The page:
Anyone in San Antonio whose life has been enriched by the live performance of classical music is aware of the great contradiction that has defined the San Antonio Symphony for decades now: An overachieving orchestra often described as world-class and a nonprofit enterprise perpetually plagued by inadequate funding and budget deficits.

Overspending and mismanagement have been part of the story, too, with intermittent financial crises requiring salary reductions for woefully underpaid professional musicians, shortening of concert seasons, and even shutdowns, bankruptcies and strikes.

Longtime symphony-goers here and across the music world continue to absorb Thursday’s announcement by the Symphony Society of San Antonio board of directors that it had reached a unanimous decision to dissolve the orchestra and file for Chapter 7 bankruptcy.

After 83 years, San Antonio became the largest city in the country without a major orchestra, news that made the New York Times.

Yet for many of us, this week is also an occasion for deep reflection amid the shock and sadness. A deeply talented group of musicians, expertly inspired and directed in recent years by music director Sebastian Lang-Lessing, delivered unforgettable performances of works by Beethoven, Mozart, Bach, Chopin and countless other composers that left audiences standing and applauding in appreciation.

Some of those concerts seem to me like they just happened yesterday.

The San Antonio Symphony has a rich and storied history. It was the first symphony orchestra in Texas, formally organized in 1939, although the city’s first concerts date back to the 1880s, a reflection of the cultural appetites of a wave of prosperous German immigrants who arrived here in the late 19th century. In recent decades, however, the organization has been plagued by a series of front-office and board-driven financial crises that have generated waves of negative publicity and obscured the orchestra’s reputation.

At the base of all those woes lies the indisputable fact that as symphony business models everywhere came to increasingly rely on major individual and corporate donors to augment ticket subscriptions, San Antonio as a city was never fully invested in its orchestra.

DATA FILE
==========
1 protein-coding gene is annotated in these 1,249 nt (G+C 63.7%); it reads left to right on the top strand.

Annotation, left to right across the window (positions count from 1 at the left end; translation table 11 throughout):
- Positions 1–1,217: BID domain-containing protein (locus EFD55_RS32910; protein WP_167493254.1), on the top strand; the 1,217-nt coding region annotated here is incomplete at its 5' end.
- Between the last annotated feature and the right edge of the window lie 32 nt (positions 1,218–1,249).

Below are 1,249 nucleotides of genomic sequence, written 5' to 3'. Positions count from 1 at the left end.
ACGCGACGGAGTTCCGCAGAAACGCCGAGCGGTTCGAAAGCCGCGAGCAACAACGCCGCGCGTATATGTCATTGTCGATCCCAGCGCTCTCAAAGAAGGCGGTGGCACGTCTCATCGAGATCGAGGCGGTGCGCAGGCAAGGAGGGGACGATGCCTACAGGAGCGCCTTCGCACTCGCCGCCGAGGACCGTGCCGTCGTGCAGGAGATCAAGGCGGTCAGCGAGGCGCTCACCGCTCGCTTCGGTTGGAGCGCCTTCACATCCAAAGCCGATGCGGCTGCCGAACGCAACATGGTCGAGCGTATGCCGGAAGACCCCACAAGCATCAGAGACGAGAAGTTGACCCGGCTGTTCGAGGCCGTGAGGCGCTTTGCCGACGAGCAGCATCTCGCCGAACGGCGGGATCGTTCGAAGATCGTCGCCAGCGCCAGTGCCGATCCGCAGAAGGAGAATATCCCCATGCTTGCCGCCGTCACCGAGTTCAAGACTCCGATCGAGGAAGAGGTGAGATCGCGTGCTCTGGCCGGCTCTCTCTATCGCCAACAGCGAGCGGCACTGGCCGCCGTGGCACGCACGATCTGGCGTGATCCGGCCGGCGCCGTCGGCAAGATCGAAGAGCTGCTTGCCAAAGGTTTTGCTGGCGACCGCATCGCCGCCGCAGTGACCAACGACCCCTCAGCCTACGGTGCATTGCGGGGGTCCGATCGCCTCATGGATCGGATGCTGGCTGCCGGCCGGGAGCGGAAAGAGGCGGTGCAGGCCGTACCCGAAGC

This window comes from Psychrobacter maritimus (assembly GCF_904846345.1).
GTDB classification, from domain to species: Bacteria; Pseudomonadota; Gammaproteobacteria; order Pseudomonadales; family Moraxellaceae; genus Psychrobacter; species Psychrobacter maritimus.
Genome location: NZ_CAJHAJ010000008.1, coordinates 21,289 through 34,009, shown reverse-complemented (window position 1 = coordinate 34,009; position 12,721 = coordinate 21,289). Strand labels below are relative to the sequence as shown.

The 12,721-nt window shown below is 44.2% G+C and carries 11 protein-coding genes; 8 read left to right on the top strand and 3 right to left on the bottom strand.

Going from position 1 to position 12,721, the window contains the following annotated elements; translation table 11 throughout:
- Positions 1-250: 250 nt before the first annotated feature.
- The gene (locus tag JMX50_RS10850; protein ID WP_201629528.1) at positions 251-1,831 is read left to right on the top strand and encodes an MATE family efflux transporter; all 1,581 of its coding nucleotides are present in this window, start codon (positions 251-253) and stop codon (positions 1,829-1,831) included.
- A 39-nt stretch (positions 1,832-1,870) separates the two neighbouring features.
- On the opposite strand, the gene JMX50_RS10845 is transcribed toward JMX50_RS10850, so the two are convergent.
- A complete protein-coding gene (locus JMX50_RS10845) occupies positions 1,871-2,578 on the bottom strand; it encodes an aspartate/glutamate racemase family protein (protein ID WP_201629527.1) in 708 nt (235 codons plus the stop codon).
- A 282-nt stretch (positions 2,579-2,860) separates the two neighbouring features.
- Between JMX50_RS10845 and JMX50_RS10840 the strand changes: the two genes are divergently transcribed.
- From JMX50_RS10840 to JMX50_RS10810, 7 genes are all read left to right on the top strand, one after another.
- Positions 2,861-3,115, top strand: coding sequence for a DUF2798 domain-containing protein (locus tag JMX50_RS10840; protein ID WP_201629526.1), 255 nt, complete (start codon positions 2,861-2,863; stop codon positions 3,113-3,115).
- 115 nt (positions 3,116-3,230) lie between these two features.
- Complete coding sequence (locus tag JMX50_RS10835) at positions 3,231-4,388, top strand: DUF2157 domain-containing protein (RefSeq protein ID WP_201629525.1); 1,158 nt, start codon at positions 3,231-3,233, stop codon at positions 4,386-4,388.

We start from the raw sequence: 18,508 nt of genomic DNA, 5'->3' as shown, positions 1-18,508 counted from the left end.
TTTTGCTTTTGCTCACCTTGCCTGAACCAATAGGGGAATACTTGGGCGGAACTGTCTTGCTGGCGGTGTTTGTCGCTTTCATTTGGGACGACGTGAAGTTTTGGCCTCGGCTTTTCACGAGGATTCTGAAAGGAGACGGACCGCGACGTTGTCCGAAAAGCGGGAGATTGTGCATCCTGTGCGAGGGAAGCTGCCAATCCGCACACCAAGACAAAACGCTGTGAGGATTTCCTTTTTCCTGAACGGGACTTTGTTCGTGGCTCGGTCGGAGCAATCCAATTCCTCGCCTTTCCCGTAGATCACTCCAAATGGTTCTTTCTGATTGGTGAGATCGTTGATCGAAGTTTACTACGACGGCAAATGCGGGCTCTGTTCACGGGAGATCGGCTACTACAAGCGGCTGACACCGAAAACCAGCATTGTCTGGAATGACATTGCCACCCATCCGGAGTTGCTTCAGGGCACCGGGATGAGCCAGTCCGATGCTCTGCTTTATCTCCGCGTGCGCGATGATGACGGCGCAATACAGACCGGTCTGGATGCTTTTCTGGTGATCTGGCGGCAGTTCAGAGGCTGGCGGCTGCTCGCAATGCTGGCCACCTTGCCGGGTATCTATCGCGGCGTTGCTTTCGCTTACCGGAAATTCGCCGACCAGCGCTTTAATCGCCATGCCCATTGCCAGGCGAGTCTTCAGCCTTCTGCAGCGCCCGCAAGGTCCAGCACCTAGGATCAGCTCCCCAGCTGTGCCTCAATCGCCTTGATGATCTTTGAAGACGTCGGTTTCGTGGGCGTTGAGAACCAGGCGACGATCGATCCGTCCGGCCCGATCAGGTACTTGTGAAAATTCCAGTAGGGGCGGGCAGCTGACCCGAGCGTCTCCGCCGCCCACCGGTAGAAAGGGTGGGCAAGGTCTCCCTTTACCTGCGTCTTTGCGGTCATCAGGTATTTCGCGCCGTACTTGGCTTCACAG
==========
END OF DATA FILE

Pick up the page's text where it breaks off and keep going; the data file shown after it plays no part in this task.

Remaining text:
H-E-B, USAA, Valero, not to mention the Kronkosky Charitable Foundation and Tobin Endowment, and the city of San Antonio and Bexar County gave millions of dollars over the years, with a number of individual philanthropists giving multiple six-figure donations, often saving the San Antonio Symphony from insolvency at the 11th hour.

Yet the city’s major corporations and wealthiest individuals never endowed the organization to allow it to stand on its own with a predictable flow of cash. Regardless of its annual budget, the symphony always seemed to come up short. Each ensuing budget deficit drove away deep-pocketed supporters.

To put the cost of a world-class orchestra in perspective, a healthy San Antonio Symphony with a 72-member orchestra of musicians paid less than first-year public-school teachers, along with supporting staff, requires $5 million to $6 million a year. That includes the cost of a music director and guest soloists.

A city our size should be able to afford a $10 million a year orchestra, which would allow an expanded orchestra of musicians to be paid market-rate salaries equal to what musicians earn in cities far smaller than San Antonio.

In other words, the annual cost of supporting the San Antonio Symphony is equal to the annual salary of a single San Antonio Spur, not counting its highest-paid starters. I don’t begrudge NBA players their rich contracts, but the comparison puts to rest any claims the city cannot afford its orchestra.

Over the years, I have attended performances by the San Antonio Symphony at Hemisfair, Main Plaza, San Fernando Cathedral, the old Municipal Auditorium and, of course, the Tobin Center for the Performing Arts. Yet it’s one particular performance staged at the Majestic Theatre on April 12, 2013, to mark the bicentennial of Verdi that plays in my mind as I write this column.

Judgment Day at the Majestic: San Antonio Symphony, 4 Soloists & 210 Singers Perform Verdi’s Requiem was the headline on the article I wrote advancing the two performances that featured what then and, I believe, now was the largest staging of people on a single stage for a classical music performance. Verdi’s Requiem calls for a double choir, but three choirs crowded the Majestic stage along with the orchestra and four soloists.

Lang-Lessing and John Silantien, who served for more than 30 years as the musical director of the San Antonio Mastersingers, also brought on the student choral ensembles from the University of Texas at San Antonio and Trinity University. For many, it was the performance of a lifetime.

For those of us in the audience, it was a sonic and visually stunning 90-minute journey to the mythic realms of heaven and hell with a safe return to the living afterward. The work is a funeral Mass, which makes it a fitting remembrance now. I only wish the somber The Last Trumpets in the Wrath of God movement could now play for all in our city to stop and experience.

We should be a city in mourning.

Coming Thursday: Some ideas for resurrecting San Antonio’s orchestra

Disclosure: H-E-B, The Tobin Endowment, USAA and Valero are financial supporters of the San Antonio Report. For a full list of business members, click here.

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Robert Rivard

Robert Rivard, co-founder of the San Antonio Report who retired in 2022, has been a working journalist for 46 years. He is the host of the bigcitysmalltown podcast.